The performance of Asian petrochemical markets this week will be determined mainly by supply forces. The availability of cheaper Chinese cargoes and high inventory levels at the ports could exert downward pressure on benzene, propylene and polypropylene going forward. Meanwhile, tight ethylene and styrene monomer supply will continue to buoy prices this week.
After Asian paraxylene prices fell last week, closing the week amid lackluster buying sentiment, traders were of the opinion that the week ahead could see more aggressive buying interest for fixed price cargo. However, with PX turnarounds in India and South Korea underway, coupled with lower downstream production in Northeast Asia, market participants expect PX prices to be rangebound if there are no distinctive change in fundamentals.
In Asian benzene, prices gained last week, supported by active buying for July and August-loading cargoes. Inventory pressure had also begun to ease as tank inventories in East China stood at 233,900 mt last Friday, down 3,900 mt week on week. At these levels, inventory remained relatively elevated, and players stated that further easing was necessary for prices to really take off. Market participants also noted, “With the benzene arbitrage closed, it will be Asian downstream operating rates driving prices moving forward.”
Meanwhile, in downstream styrene monomer, Chinese prices, which hit a fresh four-year high last week, could dip with buying expected to subside, as short-covering would no longer drive additional buying as the clearing date for May contracts on the Chinese Huaxicun exchange had passed. Nonetheless, prices were likely to remain firm in the next few weeks after inventory touched a year to date low of 26,000 mt last Wednesday, and market participants expected the tight supply situation in China to only ease in the second week of June when plants return from maintenance.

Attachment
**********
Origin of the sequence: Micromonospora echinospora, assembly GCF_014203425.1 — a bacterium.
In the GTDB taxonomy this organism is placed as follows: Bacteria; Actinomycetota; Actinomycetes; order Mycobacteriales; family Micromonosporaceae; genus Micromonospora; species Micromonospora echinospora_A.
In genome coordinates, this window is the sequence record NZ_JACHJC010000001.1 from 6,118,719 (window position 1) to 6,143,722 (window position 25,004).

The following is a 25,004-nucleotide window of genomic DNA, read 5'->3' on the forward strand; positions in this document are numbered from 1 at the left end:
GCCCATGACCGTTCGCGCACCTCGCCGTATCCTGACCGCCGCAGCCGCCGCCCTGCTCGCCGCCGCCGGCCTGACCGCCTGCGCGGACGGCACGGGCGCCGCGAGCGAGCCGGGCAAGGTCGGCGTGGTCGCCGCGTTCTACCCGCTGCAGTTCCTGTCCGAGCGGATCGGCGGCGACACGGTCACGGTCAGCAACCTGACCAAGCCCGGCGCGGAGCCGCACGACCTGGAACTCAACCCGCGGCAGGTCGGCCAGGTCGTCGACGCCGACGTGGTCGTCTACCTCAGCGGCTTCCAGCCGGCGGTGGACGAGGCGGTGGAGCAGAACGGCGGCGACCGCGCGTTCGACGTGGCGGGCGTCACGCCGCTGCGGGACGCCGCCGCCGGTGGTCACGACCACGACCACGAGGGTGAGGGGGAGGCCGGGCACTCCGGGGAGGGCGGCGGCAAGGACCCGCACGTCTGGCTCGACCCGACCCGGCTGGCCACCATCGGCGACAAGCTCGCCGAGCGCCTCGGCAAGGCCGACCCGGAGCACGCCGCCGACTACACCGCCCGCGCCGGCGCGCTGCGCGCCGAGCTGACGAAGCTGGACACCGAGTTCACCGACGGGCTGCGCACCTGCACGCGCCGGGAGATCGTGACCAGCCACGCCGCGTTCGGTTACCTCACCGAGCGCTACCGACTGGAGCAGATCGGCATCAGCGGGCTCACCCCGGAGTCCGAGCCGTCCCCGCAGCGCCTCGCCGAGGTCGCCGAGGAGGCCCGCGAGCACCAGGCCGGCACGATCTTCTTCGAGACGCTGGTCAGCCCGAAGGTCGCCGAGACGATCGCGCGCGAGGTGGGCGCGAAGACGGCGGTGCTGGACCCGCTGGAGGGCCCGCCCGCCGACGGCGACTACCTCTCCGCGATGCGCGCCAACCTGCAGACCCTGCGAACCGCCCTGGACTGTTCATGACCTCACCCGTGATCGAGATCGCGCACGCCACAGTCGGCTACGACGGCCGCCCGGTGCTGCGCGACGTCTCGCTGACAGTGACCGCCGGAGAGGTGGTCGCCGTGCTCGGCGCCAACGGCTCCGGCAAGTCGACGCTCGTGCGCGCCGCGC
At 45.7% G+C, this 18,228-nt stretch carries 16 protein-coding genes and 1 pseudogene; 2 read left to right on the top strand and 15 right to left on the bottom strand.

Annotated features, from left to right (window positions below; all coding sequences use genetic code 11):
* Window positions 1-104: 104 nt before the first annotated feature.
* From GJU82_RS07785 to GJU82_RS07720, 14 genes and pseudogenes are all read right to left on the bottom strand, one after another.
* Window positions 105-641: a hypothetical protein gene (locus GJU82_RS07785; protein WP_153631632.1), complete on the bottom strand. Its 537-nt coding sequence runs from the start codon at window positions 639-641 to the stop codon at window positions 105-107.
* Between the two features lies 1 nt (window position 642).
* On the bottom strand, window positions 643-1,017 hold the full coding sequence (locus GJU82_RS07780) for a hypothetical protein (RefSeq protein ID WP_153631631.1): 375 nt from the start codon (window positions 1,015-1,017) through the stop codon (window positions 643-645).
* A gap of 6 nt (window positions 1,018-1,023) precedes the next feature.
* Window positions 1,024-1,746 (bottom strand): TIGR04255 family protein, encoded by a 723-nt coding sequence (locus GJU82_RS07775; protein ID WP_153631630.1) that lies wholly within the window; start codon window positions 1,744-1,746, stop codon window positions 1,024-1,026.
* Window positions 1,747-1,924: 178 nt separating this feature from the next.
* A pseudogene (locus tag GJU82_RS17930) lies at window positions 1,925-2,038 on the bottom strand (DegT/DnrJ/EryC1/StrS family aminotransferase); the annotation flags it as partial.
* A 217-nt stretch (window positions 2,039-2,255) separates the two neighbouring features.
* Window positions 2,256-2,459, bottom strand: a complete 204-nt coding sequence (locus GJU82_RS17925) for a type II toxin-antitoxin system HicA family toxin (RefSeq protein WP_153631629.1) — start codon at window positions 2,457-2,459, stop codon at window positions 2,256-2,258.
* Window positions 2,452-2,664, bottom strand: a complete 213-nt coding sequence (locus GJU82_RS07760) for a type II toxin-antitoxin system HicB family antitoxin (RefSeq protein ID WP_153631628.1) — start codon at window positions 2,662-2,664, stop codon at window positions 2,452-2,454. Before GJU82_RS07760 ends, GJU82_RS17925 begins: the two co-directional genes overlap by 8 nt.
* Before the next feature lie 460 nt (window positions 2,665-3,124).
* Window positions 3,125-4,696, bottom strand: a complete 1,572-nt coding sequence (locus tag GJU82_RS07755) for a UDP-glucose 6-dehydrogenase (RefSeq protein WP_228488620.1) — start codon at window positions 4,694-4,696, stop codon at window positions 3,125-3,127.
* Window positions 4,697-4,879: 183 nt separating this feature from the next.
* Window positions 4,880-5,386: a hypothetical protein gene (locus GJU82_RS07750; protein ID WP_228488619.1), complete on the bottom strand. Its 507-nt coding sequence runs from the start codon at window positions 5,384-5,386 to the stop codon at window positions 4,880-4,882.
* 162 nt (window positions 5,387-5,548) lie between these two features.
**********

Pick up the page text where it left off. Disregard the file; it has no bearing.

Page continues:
Asian ethylene may see some uplift this week from strong downstream styrene monomer which touched over one year highs last week as a result of supply tightness. Supply will also be constrained by Japan’s JXTG Nippon Oil & Energy shutting its steam cracker, with a 404,000 mt/year ethylene capacity, from June 8-19.
Asian propylene prices are likely to come under pressure this week as the availability of cheaper domestic cargoes continue to dampen import interest. More supply is also expected to come on stream with South Korea’s S-oil plant restart in mid-June.
Asian seaborne polypropylene prices will likely remain rangebound this week as domestic Chinese prices continue to lag that of imported material, dampening import interest. The price difference was heard to be in the range of $30-$35/mt, as firm demand and better netbacks to Vietnam dissuaded overseas producers from lowering their offers to China. Meanwhile, Chinese end-users will look to cheaper domestic cargoes to meet their requirements.
Meanwhile, Asian polyethylene trend this week will continue to depend on the Dalian Commodity Exchange September futures movement. However, macroeconomic moves in the US and China leading to a weaker yuan are expected to dampen LLDPE imports to China going forward, traders said.
–Desiree Quah, email@example.com
–Edited by Norazlina Juma’at, firstname.lastname@example.org